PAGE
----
Application of Advanced Machine Learning Algorithms to Assess Groundwater Potential Using Remote Sensing-Derived Data

Research output: Contribution to journalArticle


Groundwater (GW) is being uncontrollably exploited in various parts of the world resulting from huge needs for water supply as an outcome of population growth and industrialization. Bearing in mind the importance of GW potential assessment in reaching sustainability, this study seeks to use remote sensing (RS)-derived driving factors as an input of the advanced machine learning algorithms (MLAs), comprising deep boosting and logistic model trees to evaluate their efficiency. To do so, their results are compared with three benchmark MLAs such as boosted regression trees, k-nearest neighbors, and random forest. For this purpose, we firstly assembled different topographical, hydrological, RS-based, and lithological driving factors such as altitude, slope degree, aspect, slope length, plan curvature, profile curvature, relative slope position, distance from rivers, river density, topographic wetness index, land use/land cover (LULC), normalized difference vegetation index (NDVI), distance from lineament, lineament density, and lithology. The GW spring indicator was divided into two classes for training (434 springs) and validation (186 springs) with a proportion of 70:30. The training dataset of the springs accompanied by the driving factors were incorporated into the MLAs and the outputs were validated by different indices such as accuracy, kappa, receiver operating characteristics (ROC) curve, specificity, and sensitivity. Based upon the area under the ROC curve, the logistic model tree (87.813%) generated similar performance to deep boosting (87.807%), followed by boosted regression trees (87.397%), random forest (86.466%), and k-nearest neighbors (76.708%) MLAs. The findings confirm the great performance of the logistic model tree and deep boosting algorithms in modelling GW potential. Thus, their application can be suggested for other areas to obtain an insight about GW-related barriers toward sustainability. Further, the outcome based on the logistic model tree algorithm depicts the high impact of the RS-based factor, such as NDVI with 100 relative influence, as well as high influence of the distance from river, altitude, and RSP variables with 46.07, 43.47, and 37.20 relative influence, respectively, on GW potential.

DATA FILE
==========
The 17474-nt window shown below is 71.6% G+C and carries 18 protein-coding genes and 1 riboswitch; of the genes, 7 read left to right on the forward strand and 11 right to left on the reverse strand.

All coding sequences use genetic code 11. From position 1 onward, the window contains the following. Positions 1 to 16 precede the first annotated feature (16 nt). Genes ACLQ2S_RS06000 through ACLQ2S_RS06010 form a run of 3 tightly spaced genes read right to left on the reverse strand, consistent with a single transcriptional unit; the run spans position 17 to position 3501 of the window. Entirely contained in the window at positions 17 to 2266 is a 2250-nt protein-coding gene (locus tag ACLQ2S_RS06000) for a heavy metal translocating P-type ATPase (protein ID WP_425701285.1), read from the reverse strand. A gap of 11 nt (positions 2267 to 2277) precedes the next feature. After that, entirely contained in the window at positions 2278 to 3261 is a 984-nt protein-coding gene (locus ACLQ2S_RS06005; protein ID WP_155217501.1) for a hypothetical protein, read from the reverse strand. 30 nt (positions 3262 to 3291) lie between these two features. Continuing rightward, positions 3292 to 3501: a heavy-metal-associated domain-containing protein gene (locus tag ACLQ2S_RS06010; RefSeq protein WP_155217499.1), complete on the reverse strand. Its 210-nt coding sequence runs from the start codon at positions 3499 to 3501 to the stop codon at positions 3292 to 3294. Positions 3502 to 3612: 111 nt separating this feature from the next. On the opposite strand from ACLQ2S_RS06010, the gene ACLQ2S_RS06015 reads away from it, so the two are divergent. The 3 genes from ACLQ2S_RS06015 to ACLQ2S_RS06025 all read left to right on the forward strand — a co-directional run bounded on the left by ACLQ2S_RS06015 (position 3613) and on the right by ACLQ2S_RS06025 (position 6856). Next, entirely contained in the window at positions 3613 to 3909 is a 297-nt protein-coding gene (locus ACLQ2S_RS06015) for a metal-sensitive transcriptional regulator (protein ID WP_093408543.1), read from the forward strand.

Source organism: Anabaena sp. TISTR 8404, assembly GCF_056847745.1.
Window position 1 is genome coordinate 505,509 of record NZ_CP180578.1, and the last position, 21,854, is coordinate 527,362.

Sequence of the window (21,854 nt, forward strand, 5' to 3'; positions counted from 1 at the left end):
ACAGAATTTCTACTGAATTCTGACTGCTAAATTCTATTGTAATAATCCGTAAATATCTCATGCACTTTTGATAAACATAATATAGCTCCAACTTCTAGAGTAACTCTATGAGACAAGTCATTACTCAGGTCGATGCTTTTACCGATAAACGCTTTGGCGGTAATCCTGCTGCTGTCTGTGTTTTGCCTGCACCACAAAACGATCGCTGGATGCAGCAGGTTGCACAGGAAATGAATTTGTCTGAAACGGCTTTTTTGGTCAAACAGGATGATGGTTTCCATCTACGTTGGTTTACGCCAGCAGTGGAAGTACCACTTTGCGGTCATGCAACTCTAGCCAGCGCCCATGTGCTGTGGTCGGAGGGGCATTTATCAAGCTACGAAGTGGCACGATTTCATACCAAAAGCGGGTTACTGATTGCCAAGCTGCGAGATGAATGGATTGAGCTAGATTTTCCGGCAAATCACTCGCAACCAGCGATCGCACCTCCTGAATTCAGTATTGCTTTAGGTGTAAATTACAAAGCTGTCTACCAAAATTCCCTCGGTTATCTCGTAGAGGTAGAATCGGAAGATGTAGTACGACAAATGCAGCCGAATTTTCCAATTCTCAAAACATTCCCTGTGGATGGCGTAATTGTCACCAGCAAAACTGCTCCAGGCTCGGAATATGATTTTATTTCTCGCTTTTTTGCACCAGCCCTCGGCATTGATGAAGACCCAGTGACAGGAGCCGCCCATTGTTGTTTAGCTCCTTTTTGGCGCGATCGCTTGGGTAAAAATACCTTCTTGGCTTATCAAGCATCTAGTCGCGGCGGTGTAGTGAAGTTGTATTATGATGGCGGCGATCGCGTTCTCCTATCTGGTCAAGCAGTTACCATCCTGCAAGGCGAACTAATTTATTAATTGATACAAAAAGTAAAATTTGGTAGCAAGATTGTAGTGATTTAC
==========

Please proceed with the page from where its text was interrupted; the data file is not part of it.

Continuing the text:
External organisations
  • Hormozgan University
Research areas and keywords

Subject classification (UKÄ) – MANDATORY

  • Ocean and River Engineering


  • Remote sensing, machine learning, GIS, hydrology, groundwater potential
Original languageEnglish
Article number2742
Number of pages24
JournalRemote Sensing
Issue number17
Publication statusPublished - 2020 Aug 24
Publication categoryResearch